Dear Friends,

Welcome to the 10th edition of #HumanitiesInContext with news of the Council’s grants, initiatives, and events as well as curated humanities content that is a springboard for reflection, learning, and action. Read on for stories of impact, humanities in action, and humanities happenings in Rhode Island. 

We will also be sharing some of our favorite stories and resources on the Council’s Facebook, Twitter, and Instagram @rihumanities.
All my best,
Elizabeth Francis
Executive Director
and the Humanities Council Team
Your support helps ensure that all Rhode Islanders have access to and engage with the humanities, now, and in the future. Visit rihumanities.org/get-involved/donate or if you’d like to learn more contact Rachael Jeffers at rachael@rihumanities.org.
Stories of Impact:

The decision to move the Celebration of the Humanities to a virtual format was one that Council staff and board members considered deeply. How would the change impact our community? How would it change the feel of the event? Could we truly do our honorees justice in celebrating their impact through this new form? Barely a week after the event, the verdict is in and our 2020 Celebration of the Humanities has reached over 600 people in every corner of Rhode Island as well as folks across the country. Thank you for joining us and if you haven’t seen the show yet, click here to watch an hour of meaningful reflection and celebration of the power we all have to mobilize the humanities to meet this moment. 

A note to viewers: Fast forward to the 22 minute mark to skip the pre-show content and get right into the Celebration. And don't forget to check out the Digital Program Book!
Humanities in Action: a curated list of humanities resources for reflection, learning, and action.
To Read:

In this article from The Washington Post, Joe Heim reports on a new fellowship established by the White House Historical Association and American University’s Antiracist Research and Policy Center. Read more about the work being done by graduate student Mia Owens.
To Watch:

If you missed the EX LIBRIS talk with David Blight, author of Frederick Douglass: Prophet of Freedom, you can now watch the full recorded talk here. This program was presented with Stages of Freedom, as part of their series "Frederick Douglass in Rhode Island" and funded by the RI Council for the Humanities, Providence Tourism, and the Herman H. Rose Civic, Cultural and Media Access Fund.
EX LIBRIS is a series of virtual programs produced by the Providence Athenæum. Featuring an array of humanities scholars, authors, historians, and thought leaders, these short conversations illuminate fascinating topics and inspire the intellectually curious.
To Listen:

Listen to this podcast from Inside Social Innovation with the Stanford Social Innovation Review in conversation with Rashad Robinson, president of Color of Change. Recorded in 2018, this 35-minute conversation with Robinson speaks to “the nature of political and cultural power and the importance of continually assessing the nonprofit sector’s efforts to bring about change.” Listen here.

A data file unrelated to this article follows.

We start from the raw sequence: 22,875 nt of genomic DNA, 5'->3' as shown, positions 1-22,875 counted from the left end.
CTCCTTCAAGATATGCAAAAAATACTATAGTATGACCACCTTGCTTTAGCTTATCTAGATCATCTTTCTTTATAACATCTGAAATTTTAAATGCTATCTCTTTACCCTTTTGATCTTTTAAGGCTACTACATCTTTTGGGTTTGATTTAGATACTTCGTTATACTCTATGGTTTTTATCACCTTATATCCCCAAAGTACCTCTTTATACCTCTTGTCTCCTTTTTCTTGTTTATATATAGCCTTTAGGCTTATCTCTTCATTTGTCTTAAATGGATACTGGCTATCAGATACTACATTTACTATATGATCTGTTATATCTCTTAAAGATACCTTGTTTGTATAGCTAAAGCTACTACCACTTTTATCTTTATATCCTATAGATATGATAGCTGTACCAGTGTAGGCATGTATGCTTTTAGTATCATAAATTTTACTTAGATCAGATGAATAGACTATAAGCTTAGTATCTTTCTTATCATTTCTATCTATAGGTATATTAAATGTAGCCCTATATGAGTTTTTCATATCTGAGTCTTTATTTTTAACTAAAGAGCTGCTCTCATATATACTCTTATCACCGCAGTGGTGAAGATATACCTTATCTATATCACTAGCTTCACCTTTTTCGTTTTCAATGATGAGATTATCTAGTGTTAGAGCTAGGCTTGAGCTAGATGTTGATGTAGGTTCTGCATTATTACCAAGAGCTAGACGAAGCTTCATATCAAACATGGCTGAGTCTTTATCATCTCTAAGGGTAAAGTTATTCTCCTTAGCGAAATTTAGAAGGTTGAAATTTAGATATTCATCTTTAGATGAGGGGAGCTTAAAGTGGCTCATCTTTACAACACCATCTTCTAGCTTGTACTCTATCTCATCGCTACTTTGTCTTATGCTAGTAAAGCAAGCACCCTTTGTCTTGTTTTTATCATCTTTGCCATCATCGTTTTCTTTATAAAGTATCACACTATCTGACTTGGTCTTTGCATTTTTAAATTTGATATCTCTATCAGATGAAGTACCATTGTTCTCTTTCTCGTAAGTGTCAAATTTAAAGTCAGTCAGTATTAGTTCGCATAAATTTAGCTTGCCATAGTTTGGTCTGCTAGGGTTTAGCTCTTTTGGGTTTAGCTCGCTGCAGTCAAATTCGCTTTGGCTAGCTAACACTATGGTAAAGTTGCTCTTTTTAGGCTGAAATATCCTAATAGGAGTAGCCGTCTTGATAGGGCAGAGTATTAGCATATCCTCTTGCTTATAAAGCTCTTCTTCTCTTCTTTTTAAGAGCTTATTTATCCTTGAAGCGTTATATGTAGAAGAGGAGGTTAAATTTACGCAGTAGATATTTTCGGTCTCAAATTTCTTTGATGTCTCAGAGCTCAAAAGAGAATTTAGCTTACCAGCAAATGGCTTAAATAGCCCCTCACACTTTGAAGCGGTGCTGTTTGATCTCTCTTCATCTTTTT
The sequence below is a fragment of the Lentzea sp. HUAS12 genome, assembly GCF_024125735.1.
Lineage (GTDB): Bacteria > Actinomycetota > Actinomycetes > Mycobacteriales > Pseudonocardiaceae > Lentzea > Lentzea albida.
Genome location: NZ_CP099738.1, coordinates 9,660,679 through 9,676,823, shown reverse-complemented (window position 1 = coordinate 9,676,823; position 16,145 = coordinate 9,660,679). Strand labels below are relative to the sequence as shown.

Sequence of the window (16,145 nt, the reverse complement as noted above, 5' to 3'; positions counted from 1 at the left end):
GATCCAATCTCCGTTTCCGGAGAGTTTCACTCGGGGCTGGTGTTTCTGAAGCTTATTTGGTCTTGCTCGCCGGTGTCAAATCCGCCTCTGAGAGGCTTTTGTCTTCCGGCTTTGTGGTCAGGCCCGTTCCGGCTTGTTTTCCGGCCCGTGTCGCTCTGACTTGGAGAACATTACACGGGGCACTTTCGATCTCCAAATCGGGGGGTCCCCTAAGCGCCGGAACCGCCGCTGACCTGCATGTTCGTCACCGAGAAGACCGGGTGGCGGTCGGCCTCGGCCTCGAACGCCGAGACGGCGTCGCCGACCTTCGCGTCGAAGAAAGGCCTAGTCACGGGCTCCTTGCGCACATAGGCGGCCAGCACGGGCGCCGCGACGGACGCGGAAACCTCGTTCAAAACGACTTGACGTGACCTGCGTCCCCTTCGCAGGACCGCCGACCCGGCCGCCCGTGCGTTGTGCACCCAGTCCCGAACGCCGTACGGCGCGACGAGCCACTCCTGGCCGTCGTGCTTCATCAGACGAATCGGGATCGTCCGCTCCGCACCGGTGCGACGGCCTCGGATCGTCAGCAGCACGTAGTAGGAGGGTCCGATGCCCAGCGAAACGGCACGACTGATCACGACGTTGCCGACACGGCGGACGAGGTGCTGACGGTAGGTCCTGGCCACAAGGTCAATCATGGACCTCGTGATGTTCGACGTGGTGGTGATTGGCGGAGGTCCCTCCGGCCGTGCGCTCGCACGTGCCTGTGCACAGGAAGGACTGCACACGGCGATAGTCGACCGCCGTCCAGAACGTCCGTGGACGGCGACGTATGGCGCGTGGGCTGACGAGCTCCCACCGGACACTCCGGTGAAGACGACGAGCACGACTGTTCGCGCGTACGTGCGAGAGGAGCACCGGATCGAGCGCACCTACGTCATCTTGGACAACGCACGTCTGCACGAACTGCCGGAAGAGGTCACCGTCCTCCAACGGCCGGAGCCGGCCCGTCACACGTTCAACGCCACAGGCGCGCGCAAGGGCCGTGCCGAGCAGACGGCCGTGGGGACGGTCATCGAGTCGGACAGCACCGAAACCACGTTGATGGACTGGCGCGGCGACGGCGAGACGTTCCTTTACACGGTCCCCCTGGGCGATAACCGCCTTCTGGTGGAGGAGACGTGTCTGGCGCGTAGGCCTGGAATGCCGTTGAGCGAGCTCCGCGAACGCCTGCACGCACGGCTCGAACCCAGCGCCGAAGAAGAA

#HumanitiesHappenings: Upcoming Events & Opportunities
There are a lot of humanities going on! We encourage you to check out the Council’s calendar for more details. The events we’ve highlighted below are just a few of the many offerings by Council grantees and partners.
Now through November 14: Little Compton Women’s History Project
The LCHS invites you to explore their Women’s History Project, a free indoor and outdoor exhibit suitable for the whole family which is supported by a major grant from the Humanities Council. Open for small groups of up to 15 people for private, self-guided tours of the exhibits. These 90-minute appointments are offered free of charge through November 14th.
Register for a free Archiving 101 Workshop held via Zoom from 12:00 - 1:30 pm hosted by the Rhode Island State Archives in partnership with the Humanities Council. This is the first of two workshops on documenting the work on the centennial of the 19th Amendment over the past year. The workshop could also help expand your organization’s capacity for documenting and telling your story as well as for future partnerships.
November 2nd marks the start of the Humanities Council’s new cycle of grant funding for 2020-2021. For an overview of the Council’s grantmaking program, including information about the annual Major Grant and quarterly Mini Grant cycles, please consult our Grant Guidelines. You can also watch videos of the recent Grant Information Workshop and Evaluation Workshop, now available on the Council’s website.
Join representatives from colleges, universities, state humanities councils, museums, and libraries for the first-ever virtual National Humanities Conference. Together, we will explore our collective work to deepen the public’s engagement with the humanities.
Featured speakers include: Capps lecture by Dr. Johnnetta Cole on November 6th, NEH Chair Jon Parrish Peede in conversation with Anthony Poore of New Hampshire Humanities on November 10th, and Jason Reynolds in conversation with Andrea Lewis of the Maryland Center for the Book & Maryland Humanities on November 13th. Registration is $100. All programming will take place in the afternoon and evening Eastern time to accommodate as many U.S. time zones as possible. Click here for more details and to register.
XIX: Shall Not Be Denied is a partnership initiative of the Rhode Island Council for the Humanities and the Rhode Island Department of State. Due to the pandemic, Shall Not Be Denied will continue amplifying Rhode Island centennial events through March 2021 via the website shallnotbedenied.org and on Instagram @xixshallnotbedenied.
This list will be added to as the Humanities Council is made aware of resources available to the sector as we weather this storm together. Check back often.